The Peak District is closer than you think!

To a Londoner, the Peak District can seem logisitically and geographically far away. Probably the most straightforward way to get there is to take  a train to Stockport, and then change onto to Cross-Country train that runs through Chapel-en-le-Frith, the self-proclaimed ‘Capital of the Peak District,’ to the spa town of Buxton. This route is rather expensive (even if booked in advance, a return ticket from London Euston to anywhere along the line to Buxton is upwards of £70), and doesn’t get very scenic until the end. Another clever option is to take the train from Euston only as far as Macclesfield, and change there unto a bus along the “Cat & Fiddle” road. This option is more scenic, but not significantly cheaper."Peaks" said I. "In London?" said I.

But as is so often the case, my friends, there is a third way:

First, we go to Megabus’ website. “I’ll not take a bloody coach all the way up to the Peak District!!” you protest. You’re quite right, you shan’t. As it turns out, many “Megabus” routes are actually served by trains, but the tickets still only cost Megabus prices. The London-Derby-Sheffield route is like this. So if you plan it right, you could easily get a single train ticket from London St. Pancras to Derby for under £10.

Now, presumably you haven’t come to see Derby (if you have, thank you for reading and enjoy your trip. Cheerio!). So, upon arriving in Derby, make your way over to the Bus station. It’s a short walk from the train station, but if the weather is bad (as it was when we arrived) there is a cheap and frequent shuttle bus which takes you from the train to the bus station in 4 minutes, max!The Valley of the Shadows?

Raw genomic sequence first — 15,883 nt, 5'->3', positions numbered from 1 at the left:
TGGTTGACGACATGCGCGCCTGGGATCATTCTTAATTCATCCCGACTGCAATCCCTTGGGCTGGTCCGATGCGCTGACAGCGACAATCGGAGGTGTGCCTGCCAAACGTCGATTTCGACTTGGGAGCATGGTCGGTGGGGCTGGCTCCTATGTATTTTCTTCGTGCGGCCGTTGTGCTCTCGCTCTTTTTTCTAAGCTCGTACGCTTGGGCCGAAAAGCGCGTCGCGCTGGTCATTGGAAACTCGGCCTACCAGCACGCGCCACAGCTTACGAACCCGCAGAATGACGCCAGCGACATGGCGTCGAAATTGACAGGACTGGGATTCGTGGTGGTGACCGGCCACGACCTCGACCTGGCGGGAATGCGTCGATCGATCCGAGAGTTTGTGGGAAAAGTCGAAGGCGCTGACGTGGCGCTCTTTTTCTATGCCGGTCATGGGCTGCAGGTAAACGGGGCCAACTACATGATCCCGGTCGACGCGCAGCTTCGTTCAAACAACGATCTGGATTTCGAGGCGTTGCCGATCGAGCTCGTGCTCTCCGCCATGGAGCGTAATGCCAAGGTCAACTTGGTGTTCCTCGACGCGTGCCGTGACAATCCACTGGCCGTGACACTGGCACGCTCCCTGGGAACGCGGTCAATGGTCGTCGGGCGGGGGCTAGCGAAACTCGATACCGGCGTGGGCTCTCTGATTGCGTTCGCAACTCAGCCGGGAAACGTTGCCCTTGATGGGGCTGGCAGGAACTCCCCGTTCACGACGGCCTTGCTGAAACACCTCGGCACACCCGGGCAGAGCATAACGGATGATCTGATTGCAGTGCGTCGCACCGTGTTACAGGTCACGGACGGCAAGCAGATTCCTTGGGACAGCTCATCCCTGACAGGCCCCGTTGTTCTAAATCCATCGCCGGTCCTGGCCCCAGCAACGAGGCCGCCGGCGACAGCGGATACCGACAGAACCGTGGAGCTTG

Now, it is time for the final leg of the journey. Board the TransPeak bus. The TransPeak departs at least hourly for most of the day, and, depending on how far you’re going, costs only a few quid. As the name suggests, it goes all the way across the Peak District (indeed, it goes from Derby to Manchester), so chances are it stops near whatever town you might choose to stay in (we stayed in Buxton)

As you can see, this journey is shaping up to be much cheaper than the straightforward train-only journey. And the ride on the TransPeak is much more scenic. But a word of warning: it is scenic precisely because you are climbing up into the hills along winding roads. If there are not too many elderly or disabled people who need to be sitting near the front of the bus, you should try to do so yourself.

Now I didn’t lead you up into the Peak District just to strand you there without any further advice. So here’s a few more tips:Not really paying too much attention, ti seems

1. If you have a smartphone or tablet, download the OpenMaps app. Many of the trails in the Peak District are not particularly easy to find; we were lucky enough on one of the days we were there to be with a local CouchSurfer who showed us the way that we never would have found ourselves. On the other days, OpenMaps was a lifesaver. Google Maps and Apple maps are worthless, as they don’t show you any trails.

2. The TransPeak bus is also quite nice for getting you to trailheads within the Peaks. That being said, because it operates over such a long stretch of road, many little delays can accumulate, and make the buses very late by the middle or end of the route. We were made to wait over 40 minutes for our bus at Taddington Wood after we’d finished a rather long walk.

3. Watch out for cow-pies! As many of the trails pass through grazing land, you may very well wander past some cows, and you will almost certainly come upon their excretions. Enjoy the scenery, but don’t forget to look down every now and again!

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